It is believed that the turbulent expansion of the air flow through the annular region in front of the nozzle 39, the sweeping action of the boundary layers of the streams of air, the breaking off of droplets 65 and the forming of a new shape 67, cause a fluctuating siphon pressure component in the stream of slurry in the inner slurry chambers 37 and 37A and in the slurry-supply tubes 45 and 45A. This fluctuation can be detected all the way back to the pool 47A in the prior-art apparatus, and is believed to be an important cause of physical variations in the coatings deposited on the substrates 25A on each spray bar. These fluctuations are greatly reduced in magnitude in the slurry-supply tube 45 of the novel apparatus which results in less variation in the physical characteristics of the coatings deposited on the substrates 25.
It is noteworthy that, in the prior apparatus, the sole force moving the slurry through the inner slurry chamber 37A and the prior slurry-supply tube 45A is the siphon pressure developed at the nozzle. With 40 to 70 psi of air pressure, the constant pressure component of the siphon pressure is about 1.2 to 1.8 psi. This requires the prior slurry-supply tube 45A to produce a minimal resistance to the flow of slurry. A common size of a prior slurry-supply tube 45A is about 8 inches in length with an 0.25 inch bore, which is a much shorter and a much larger bore than the slurry-supply tube 45 of the novel apparatus.
Also, because of the low siphon pressure, the prior apparatus is limited to a very short lift (shown by the arrow 71 in FIG. 2), whereas the novel apparatus is not so limited. Furthermore, as the surface level of the slurry pool 47A of the prior apparatus drops, the drop (shown by the arrow 73) is added to the required lift, adversely affecting the rate of flow of slurry. Because the slurry pool is in a pressurized vessel and with correct pressurization of the vessel, the position of the vessel and the surface level of the slurry pool can be made substantially independent of siphon pressure. Also, the pressure in the vessel 49 controls the rate of flow of slurry, which is more constant and more easily controlled than with the position of the needle valve 55A of the prior apparatus.
Another advantage of the novel apparatus and novel method over the prior apparatus and method is that it is much more amenable to computerized process control. This is because the pressurized slurry vessel provides an additional control and also widens the process latitude on other process parameters.
A simple control arrangement, shown in FIG. 4, maintains the flow of slurry through the spray gun constant, even though the slurry viscosity or other factors may change the flow-rate of slurry with time. The embodiment shown in FIG. 4 includes all of the structures shown in FIG. 1 with the same reference numerals, and additionally includes a flow meter 56 between the slurry duct 43 and the slurry-supply tube 45, a pressure controller 57 connected to the flow meter 56 by an input connection 58 and connected to the regulator 53 by an output connection 59. The flow of slurry in the long, narrow slurry-supply tube 45 is measured by the flow meter 56 and generates a series of sample signals which are representative of the rate of flow of slurry with respect to time. The sample signals are fed to the controller 57 (either an analogue or a digital computer). The controller 57 compares the values the series of sample signals with the set point flow value that is desired, and generates a series of error signals with respect to time. The series of error signals are converted to a corresponding series of control signals, which are then fed to the pressure regulator 53, such that the pressure in the vessel 49 is increased or decreased appropriately to achieve the desired flow rate. This form of control prevents the weight of the coating that is deposited on the cathode substrates from drifting away from a predetermined value based on the flow rate of slurry through the gun.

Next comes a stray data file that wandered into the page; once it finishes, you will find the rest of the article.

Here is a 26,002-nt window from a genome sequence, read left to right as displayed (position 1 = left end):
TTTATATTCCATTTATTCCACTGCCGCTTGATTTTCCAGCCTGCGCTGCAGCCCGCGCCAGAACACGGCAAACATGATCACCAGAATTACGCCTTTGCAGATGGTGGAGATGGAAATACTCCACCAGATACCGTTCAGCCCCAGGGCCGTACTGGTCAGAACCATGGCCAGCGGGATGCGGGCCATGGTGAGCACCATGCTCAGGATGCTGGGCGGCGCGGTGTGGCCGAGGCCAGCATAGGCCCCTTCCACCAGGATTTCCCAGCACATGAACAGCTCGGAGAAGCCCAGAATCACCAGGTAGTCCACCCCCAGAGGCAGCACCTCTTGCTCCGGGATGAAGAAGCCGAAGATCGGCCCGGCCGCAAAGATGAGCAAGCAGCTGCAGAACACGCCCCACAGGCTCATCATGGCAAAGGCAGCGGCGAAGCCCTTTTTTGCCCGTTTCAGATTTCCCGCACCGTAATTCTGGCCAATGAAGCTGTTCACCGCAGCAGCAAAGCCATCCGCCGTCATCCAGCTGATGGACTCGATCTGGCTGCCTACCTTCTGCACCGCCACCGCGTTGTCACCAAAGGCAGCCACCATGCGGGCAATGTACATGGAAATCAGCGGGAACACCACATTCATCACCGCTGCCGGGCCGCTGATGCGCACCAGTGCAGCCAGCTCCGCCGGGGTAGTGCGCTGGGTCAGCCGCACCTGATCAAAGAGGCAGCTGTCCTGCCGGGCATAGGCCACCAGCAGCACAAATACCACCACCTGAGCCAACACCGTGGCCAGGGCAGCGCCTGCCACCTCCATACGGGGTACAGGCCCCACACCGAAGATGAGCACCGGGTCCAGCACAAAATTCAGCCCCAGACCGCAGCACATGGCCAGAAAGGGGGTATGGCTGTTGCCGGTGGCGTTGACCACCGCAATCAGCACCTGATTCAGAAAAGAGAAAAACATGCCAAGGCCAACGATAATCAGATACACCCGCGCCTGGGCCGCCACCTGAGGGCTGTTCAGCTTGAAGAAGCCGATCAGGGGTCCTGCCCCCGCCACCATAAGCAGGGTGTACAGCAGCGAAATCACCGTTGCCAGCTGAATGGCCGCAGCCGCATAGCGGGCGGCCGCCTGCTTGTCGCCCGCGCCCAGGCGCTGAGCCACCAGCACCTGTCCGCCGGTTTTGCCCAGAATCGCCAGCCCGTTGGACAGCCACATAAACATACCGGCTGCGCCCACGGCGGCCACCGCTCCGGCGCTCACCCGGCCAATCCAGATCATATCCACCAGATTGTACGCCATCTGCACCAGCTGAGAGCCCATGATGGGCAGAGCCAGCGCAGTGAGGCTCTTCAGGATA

The histograms shown in FIGS. 5 and 6, from a controlled experimental run, demonstrate the improvement in uniformity achieved with the novel method. In each case, substrates were loaded into a spray bar that was preheated to 70° C. and were coated under identical conditions 8 times, each time with a single pass of the same slurry spray followed by drying in a drying tunnel. FIG. 5 summarizes the coating weights of dry solids deposited on substrates sprayed with the novel apparatus shown in FIG. 1 with the vessel 49 pressurized at 36 psi. FIG. 6 summarizes the coating weights of dry solids deposited on substrates sprayed with the prior art apparatus shown in FIG. 2. Clearly, the dry coating weights shown in FIG. 5 are bunched over a narrower coating weight range than the product shown in FIG. 6. Similar results were recorded in histograms of coating thicknesses, showing a narrower thickness range in the coatings produced by the novel method as compared with the coatings produced by the prior method.
Thickness measurements are subject to interpretation because the dry coatings are not solid, but are piles of long rice-like crystals about 2.8 microns across and 10 microns long. The average thickness built up in a single spray pass is about 10 microns or about 3 to 4 crystals high. Magnified views of the coatings, shown for example by T. N. Chin et al., "Electronic Processes in Oxide Cathodes", RCA Review 35, 520-538 (1974), indicates that the coatings are full of pores, which are desirable for the good performance of the converted coatings as electron emitters. The spray method of coating is preferred because of its ability to produce micropores. The novel method is believed to produce coatings with less variation in the number and sizes of micropores.